The Nation State
…It’s only when you’ve been in places where the nation state doesn’t exist that you begin to see the advantages of the nation state. Especially the time I spent in Burma was very instructive to me because you see large swathes of the countryside where the nation state has ceased to exist. And you know what’s taken its place? Not freedom and liberty you know. What takes its place are warlords. And I see today that there is really a desperate struggle between forms of political order and essentially what is warlordism. While I admire forms of resistance to the Anglo Imperium that has been imposed upon the world, I think it is very important for us to keep in mind what the alternatives are.
What are we working towards? What I would want for the world is a world of secular and equal nation states. And I see that under absolute attack from two sides; from the empire on the one hand and from religious fundamentalism. To me the imperialistic ideal is absolutely loathsome. But similarly the ideal of religious extremism is simply not what I would want to live under.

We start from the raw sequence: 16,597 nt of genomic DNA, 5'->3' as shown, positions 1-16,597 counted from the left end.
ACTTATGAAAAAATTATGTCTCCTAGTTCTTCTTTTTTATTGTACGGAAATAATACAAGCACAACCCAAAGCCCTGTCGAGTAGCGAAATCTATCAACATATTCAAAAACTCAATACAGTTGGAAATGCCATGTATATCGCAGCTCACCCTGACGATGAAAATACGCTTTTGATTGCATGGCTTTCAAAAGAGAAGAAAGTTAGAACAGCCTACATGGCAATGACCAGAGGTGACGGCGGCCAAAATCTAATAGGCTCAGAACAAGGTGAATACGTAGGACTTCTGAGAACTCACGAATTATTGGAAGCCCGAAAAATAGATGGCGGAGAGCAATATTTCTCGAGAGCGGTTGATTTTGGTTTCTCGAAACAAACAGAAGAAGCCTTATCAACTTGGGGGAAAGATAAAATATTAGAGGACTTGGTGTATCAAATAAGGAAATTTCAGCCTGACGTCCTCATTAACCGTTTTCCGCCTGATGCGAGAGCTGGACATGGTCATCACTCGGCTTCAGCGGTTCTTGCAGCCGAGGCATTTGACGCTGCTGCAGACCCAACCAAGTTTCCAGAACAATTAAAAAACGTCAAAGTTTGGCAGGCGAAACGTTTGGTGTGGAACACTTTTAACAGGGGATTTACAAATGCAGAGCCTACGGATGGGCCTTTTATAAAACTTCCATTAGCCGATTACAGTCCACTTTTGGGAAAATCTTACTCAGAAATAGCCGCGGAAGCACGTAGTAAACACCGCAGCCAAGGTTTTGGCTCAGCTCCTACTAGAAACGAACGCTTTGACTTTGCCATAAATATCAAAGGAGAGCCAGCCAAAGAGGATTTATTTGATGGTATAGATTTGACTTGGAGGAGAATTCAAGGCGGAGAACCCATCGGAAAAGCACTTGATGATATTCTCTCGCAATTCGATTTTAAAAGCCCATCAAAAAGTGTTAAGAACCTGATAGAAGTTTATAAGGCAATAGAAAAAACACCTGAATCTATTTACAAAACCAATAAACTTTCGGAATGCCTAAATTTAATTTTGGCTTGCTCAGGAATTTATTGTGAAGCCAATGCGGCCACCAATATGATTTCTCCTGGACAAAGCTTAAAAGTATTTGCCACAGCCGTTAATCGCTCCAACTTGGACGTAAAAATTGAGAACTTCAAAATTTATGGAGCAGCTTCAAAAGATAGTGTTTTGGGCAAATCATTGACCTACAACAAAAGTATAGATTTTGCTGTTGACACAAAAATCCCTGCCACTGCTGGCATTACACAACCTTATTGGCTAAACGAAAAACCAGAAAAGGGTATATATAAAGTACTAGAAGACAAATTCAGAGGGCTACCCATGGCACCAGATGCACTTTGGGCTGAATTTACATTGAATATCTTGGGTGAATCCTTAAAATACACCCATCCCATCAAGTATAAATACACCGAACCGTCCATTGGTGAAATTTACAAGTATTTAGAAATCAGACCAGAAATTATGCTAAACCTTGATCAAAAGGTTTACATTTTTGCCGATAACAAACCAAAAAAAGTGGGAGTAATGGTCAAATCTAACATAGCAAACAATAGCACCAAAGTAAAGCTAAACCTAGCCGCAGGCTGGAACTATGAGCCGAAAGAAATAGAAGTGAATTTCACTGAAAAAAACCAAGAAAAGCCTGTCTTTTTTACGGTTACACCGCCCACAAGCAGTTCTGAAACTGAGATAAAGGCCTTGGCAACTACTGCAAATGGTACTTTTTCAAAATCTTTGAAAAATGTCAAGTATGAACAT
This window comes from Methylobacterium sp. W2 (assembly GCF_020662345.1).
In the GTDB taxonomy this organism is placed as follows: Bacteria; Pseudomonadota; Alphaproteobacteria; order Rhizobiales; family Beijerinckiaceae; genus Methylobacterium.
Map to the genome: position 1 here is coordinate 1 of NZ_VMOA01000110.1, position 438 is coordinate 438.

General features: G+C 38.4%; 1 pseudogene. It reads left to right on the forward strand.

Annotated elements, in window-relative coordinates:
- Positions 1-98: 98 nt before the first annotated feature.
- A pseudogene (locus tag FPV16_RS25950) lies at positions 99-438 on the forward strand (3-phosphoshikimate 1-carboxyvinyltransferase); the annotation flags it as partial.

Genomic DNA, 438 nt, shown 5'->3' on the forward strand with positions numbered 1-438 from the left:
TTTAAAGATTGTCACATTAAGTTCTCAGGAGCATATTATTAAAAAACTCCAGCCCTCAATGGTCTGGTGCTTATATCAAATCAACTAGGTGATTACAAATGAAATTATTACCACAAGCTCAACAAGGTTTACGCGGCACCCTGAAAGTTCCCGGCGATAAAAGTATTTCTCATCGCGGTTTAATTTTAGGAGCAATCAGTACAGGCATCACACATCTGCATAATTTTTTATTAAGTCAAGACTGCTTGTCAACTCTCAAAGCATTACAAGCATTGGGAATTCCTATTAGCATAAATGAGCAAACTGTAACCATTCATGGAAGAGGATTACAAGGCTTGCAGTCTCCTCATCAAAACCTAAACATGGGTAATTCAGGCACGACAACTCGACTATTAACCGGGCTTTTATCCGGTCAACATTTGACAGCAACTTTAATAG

…And I think we have been very lucky here in India that somehow in some strange way our nation state has more or less survived and more or less made something possible. You look at America now and you see how much policing has advanced and how much religious orthodoxy has come to influence people’s lives; you see that on the one hand, you see Saudi Arabia on the other hand and it seems to me what really needs to be preserved is the model of secular democracy such as ours.
Amitav Ghosh, in an interview in The Hindu (http://www.hindu.com/lr/2006/09/03/stories/2006090300020100.htm)
….On the other hand, I remember reading an essay by Rabindranath Tagore, where he quite beautifully argues against the idea of Nation states. I suppose the thing is, Tagore’s ideas are utopian, simply because of the kind of people we are. Nevertheless, his essay is a good reference to imagine a better possibility.